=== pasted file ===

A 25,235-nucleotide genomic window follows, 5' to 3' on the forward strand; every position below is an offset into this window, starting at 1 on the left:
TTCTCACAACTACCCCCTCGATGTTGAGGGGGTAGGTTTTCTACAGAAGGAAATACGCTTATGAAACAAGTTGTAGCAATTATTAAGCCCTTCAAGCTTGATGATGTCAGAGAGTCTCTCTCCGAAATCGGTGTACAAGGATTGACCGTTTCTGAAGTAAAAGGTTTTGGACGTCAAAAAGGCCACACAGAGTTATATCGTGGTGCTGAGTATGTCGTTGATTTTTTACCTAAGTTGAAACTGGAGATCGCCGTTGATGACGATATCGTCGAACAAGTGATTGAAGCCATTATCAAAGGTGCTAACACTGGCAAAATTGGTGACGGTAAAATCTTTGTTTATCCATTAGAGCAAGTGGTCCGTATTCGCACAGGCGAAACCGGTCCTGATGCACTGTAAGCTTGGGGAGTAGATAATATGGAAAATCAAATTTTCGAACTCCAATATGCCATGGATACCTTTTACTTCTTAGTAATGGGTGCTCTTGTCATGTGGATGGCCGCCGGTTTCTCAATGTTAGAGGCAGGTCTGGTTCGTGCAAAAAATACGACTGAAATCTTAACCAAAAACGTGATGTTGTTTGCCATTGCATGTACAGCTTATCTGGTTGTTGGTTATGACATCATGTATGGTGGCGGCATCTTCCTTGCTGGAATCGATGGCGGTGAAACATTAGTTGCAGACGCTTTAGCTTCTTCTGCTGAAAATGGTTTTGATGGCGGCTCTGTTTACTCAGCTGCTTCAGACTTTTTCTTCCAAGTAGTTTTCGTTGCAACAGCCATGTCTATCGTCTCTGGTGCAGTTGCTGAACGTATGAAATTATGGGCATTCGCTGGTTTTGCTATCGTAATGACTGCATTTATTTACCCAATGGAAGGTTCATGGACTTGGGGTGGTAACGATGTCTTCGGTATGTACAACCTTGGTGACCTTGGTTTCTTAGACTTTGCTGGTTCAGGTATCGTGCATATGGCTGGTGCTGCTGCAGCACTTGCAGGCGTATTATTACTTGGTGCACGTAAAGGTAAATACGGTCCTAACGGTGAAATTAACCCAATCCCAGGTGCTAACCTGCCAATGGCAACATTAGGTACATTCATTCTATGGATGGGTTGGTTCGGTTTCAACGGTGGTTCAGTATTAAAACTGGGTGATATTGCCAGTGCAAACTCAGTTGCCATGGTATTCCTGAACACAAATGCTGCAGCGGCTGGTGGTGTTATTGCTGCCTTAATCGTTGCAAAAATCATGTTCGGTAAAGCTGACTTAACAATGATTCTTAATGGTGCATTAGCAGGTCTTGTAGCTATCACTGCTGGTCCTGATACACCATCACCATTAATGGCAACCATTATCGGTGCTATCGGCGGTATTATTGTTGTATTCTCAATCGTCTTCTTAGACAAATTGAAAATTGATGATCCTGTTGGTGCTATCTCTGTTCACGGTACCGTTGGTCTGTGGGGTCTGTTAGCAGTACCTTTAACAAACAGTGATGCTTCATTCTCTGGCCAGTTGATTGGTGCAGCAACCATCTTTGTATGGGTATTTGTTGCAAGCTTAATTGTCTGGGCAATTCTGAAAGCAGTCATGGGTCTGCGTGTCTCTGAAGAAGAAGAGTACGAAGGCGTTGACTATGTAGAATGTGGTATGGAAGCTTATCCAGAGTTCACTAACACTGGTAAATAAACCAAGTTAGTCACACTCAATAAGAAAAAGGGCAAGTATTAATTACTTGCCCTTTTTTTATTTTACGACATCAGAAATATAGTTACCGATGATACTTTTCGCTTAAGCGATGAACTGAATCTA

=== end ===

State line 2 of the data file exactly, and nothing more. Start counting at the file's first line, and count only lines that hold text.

TTCTCACAACTACCCCCTCGATGTTGAGGGGGTAGGTTTTCTACAGAAGGAAATACGCTTATGAAACAAGTTGTAGCAATTATTAAGCCCTTCAAGCTTGATGATGTCAGAGAGTCTCTCTCCGAAATCGGTGTACAAGGATTGACCGTTTCTGAAGTAAAAGGTTTTGGACGTCAAAAAGGCCACACAGAGTTATATCGTGGTGCTGAGTATGTCGTTGATTTTTTACCTAAGTTGAAACTGGAGATCGCCGTTGATGACGATATCGTCGAACAAGTGATTGAAGCCATTATCAAAGGTGCTAACACTGGCAAAATTGGTGACGGTAAAATCTTTGTTTATCCATTAGAGCAAGTGGTCCGTATTCGCACAGGCGAAACCGGTCCTGATGCACTGTAAGCTTGGGGAGTAGATAATATGGAAAATCAAATTTTCGAACTCCAATATGCCATGGATACCTTTTACTTCTTAGTAATGGGTGCTCTTGTCATGTGGATGGCCGCCGGTTTCTCAATGTTAGAGGCAGGTCTGGTTCGTGCAAAAAATACGACTGAAATCTTAACCAAAAACGTGATGTTGTTTGCCATTGCATGTACAGCTTATCTGGTTGTTGGTTATGACATCATGTATGGTGGCGGCATCTTCCTTGCTGGAATCGATGGCGGTGAAACATTAGTTGCAGACGCTTTAGCTTCTTCTGCTGAAAATGGTTTTGATGGCGGCTCTGTTTACTCAGCTGCTTCAGACTTTTTCTTCCAAGTAGTTTTCGTTGCAACAGCCATGTCTATCGTCTCTGGTGCAGTTGCTGAACGTATGAAATTATGGGCATTCGCTGGTTTTGCTATCGTAATGACTGCATTTATTTACCCAATGGAAGGTTCATGGACTTGGGGTGGTAACGATGTCTTCGGTATGTACAACCTTGGTGACCTTGGTTTCTTAGACTTTGCTGGTTCAGGTATCGTGCATATGGCTGGTGCTGCTGCAGCACTTGCAGGCGTATTATTACTTGGTGCACGTAAAGGTAAATACGGTCCTAACGGTGAAATTAACCCAATCCCAGGTGCTAACCTGCCAATGGCAACATTAGGTACATTCATTCTATGGATGGGTTGGTTCGGTTTCAACGGTGGTTCAGTATTAAAACTGGGTGATATTGCCAGTGCAAACTCAGTTGCCATGGTATTCCTGAACACAAATGCTGCAGCGGCTGGTGGTGTTATTGCTGCCTTAATCGTTGCAAAAATCATGTTCGGTAAAGCTGACTTAACAATGATTCTTAATGGTGCATTAGCAGGTCTTGTAGCTATCACTGCTGGTCCTGATACACCATCACCATTAATGGCAACCATTATCGGTGCTATCGGCGGTATTATTGTTGTATTCTCAATCGTCTTCTTAGACAAATTGAAAATTGATGATCCTGTTGGTGCTATCTCTGTTCACGGTACCGTTGGTCTGTGGGGTCTGTTAGCAGTACCTTTAACAAACAGTGATGCTTCATTCTCTGGCCAGTTGATTGGTGCAGCAACCATCTTTGTATGGGTATTTGTTGCAAGCTTAATTGTCTGGGCAATTCTGAAAGCAGTCATGGGTCTGCGTGTCTCTGAAGAAGAAGAGTACGAAGGCGTTGACTATGTAGAATGTGGTATGGAAGCTTATCCAGAGTTCACTAACACTGGTAAATAAACCAAGTTAGTCACACTCAATAAGAAAAAGGGCAAGTATTAATTACTTGCCCTTTTTTTATTTTACGACATCAGAAATATAGTTACCGATGATACTTTTCGCTTAAGCGATGAACTGAATCTA